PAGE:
Figure 2.

Drawing showing a midsagittal view of the third ventricle. Anatomical features are designated by the following numbers: 1) corpus callosum; 2) septum pellucidum; 3) fornix; 4) foramen of Monro; 5) anterior commissure; 6) massa intermedia; 7) choroid plexus; 8) lamina terminalis; 9) optic chiasm; 10) optic recess; 11) infundibular recess; 12) pituitary gland; 13) tuber cinereum; 14) mammillary body; 15) pineal gland; 16) posterior commissure; 17) cerebral aqueduct.

Once the endoscope is passed into the third ventricle, there are several key anatomical landmarks. Each of the lateral walls consists of the anterior two thirds of the thalamus and hypothalamus, which is continuous with the gray matter of the floor. The lateral walls are joined to each other by a band of gray matter, the massa intermedia. The posterior border consists of the pineal body, the habenular commissure, the posterior commissure, and the cerebral aqueduct. The aqueduct is a narrow channel approximately 15 mm long and 1 mm wide that connects the third ventricle with the fourth ventricle.

A clear view of the floor of the third ventricle is provided once the endoscope is passed through the foramen of Monro (Fig. 3). The floor descends ventrally and is formed mainly by hypothalamic nuclei. There are several recesses and prominences, which serve as landmarks. In an anteroposterior direction these are the optic recess, optic chiasm, the infundibulum, infundibular recess, the tuber cinereum, and the mammillary bodies. In the majority of cases the floor (tuber cinereum) of the third ventricle is often thinned out and translucent. Posterior to the mammillary bodies is the posterior perforated substance. All these structures of the floor overlie the interpeduncular fossa.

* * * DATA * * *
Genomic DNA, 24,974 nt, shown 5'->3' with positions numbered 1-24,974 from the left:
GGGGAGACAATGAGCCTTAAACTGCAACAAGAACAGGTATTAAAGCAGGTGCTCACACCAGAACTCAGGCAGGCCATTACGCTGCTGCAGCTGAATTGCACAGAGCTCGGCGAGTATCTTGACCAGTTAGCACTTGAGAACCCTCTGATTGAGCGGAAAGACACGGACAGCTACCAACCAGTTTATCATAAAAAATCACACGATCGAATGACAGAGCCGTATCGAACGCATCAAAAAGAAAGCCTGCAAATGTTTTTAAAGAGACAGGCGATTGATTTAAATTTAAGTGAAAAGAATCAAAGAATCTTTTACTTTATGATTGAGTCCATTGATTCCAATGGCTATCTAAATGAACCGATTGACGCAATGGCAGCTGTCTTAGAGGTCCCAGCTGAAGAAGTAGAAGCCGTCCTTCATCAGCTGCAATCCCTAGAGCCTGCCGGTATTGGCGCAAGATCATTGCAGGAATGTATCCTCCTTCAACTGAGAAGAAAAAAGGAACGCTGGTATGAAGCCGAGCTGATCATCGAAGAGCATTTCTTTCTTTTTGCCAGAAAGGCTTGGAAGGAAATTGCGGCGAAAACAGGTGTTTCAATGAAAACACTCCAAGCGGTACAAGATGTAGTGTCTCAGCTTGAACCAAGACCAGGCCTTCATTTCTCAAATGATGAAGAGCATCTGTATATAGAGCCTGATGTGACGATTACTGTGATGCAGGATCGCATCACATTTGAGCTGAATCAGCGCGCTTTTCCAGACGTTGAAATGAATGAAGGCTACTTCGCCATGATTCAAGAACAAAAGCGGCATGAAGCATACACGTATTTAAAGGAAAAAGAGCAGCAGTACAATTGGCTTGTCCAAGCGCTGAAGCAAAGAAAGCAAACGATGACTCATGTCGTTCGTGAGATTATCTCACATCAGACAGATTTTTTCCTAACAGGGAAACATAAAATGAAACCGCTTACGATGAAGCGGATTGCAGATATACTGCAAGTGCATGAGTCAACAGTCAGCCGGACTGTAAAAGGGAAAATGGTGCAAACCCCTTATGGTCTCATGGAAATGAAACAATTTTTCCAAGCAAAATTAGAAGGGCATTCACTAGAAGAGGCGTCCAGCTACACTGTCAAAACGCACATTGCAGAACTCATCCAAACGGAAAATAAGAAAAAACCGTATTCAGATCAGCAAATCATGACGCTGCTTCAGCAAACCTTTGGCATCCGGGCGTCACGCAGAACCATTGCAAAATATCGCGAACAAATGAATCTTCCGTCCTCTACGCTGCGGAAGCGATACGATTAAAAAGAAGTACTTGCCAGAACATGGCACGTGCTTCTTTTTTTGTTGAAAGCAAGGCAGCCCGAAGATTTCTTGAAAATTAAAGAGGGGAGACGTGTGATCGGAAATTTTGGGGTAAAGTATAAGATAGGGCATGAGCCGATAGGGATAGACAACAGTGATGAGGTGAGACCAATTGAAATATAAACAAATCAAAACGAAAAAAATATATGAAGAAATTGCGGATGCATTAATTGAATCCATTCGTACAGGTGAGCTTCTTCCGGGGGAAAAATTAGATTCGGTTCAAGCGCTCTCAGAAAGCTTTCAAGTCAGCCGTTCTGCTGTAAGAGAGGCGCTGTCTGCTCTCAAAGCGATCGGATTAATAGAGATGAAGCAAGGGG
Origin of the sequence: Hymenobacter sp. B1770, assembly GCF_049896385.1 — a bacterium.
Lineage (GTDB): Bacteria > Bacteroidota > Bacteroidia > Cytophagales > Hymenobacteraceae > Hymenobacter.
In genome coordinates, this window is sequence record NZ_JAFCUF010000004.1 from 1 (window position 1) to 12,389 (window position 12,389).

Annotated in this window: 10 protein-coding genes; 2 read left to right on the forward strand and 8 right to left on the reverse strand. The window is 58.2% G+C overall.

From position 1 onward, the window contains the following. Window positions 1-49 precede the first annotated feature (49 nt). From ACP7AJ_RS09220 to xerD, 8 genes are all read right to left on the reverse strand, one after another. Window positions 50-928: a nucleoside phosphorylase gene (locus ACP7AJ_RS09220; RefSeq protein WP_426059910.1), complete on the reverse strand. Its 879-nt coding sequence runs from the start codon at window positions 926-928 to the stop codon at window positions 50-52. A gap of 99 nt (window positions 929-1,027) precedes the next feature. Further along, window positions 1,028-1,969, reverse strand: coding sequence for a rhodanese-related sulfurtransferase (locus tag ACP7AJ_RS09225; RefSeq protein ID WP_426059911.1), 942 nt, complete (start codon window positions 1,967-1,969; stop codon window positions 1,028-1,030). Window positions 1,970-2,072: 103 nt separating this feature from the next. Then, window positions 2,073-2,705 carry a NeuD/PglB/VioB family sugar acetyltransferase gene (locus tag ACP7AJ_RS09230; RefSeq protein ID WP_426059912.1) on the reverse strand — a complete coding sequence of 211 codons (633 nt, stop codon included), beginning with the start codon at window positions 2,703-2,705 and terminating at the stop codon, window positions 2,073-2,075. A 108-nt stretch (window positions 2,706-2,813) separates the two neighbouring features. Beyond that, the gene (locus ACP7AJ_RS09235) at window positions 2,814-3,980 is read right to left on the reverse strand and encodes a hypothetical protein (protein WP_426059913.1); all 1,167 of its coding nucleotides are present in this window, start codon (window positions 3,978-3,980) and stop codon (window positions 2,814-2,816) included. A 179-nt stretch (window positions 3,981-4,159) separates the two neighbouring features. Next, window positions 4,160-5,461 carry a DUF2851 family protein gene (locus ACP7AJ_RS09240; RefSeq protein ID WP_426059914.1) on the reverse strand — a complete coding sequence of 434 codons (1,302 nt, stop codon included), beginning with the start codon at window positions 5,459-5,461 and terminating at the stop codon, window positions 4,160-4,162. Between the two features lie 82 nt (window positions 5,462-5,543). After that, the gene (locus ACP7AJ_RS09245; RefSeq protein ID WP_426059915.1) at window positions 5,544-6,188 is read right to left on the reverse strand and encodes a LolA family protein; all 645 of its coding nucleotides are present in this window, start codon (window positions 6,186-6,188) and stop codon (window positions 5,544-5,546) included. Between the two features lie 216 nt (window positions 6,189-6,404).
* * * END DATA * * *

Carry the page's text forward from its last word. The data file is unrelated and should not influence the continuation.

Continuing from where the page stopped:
Figure 3.

A: Endoscopic view through the right foramen of Monro. B: Illustration of the endoscopically identified anatomy at the floor of the ventricle.

Technical Considerations

A successful ETV depends on familiarity with the ventricular anatomy and its variations in hydrocephalus (see Video 1). After general anesthesia is induced, the patient is placed supine with the head in the neutral position on a doughnut pillow. The head is then elevated approximately 30° to minimize excessive CSF loss and entry of air. A coronal burr hole is placed 3 cm lateral to the midline and just anterior to the coronal suture. The burr hole, which is 6 to 10 mm in diameter, is created on the side of the normal foramen of Monro, larger lateral ventricle, or right side. The dura mater is then opened in a cruciate fashion and the edges are coagulated. A No. 14 French peel-away catheter is then used to cannulate the lateral ventricle. This sheath is passed to lie just within the lateral ventricle. The stylet is then removed to ensure the proper placement into the ventricular system and the two leaves are peeled away and stapled to the drapes. This maneuver prevents inadvertent passage of the sheath deep into the ventricles. The advantages of this sheath include an egress pathway for irrigation fluid or CSF, and repeated passage of the endoscope without traction on or injury to the brain. The foramen of Monro is a mean distance of 6 cm from the dura mater via this coronal approach in an adult and less than that in children. The surgeon must be cognizant of the sheath length during cannulation of the ventricle.


Video 1. Video demonstrating the technical aspects of an ETV. (Click here to view with Windows Media Player and a broadband connection, or here to view with RealPlayer.)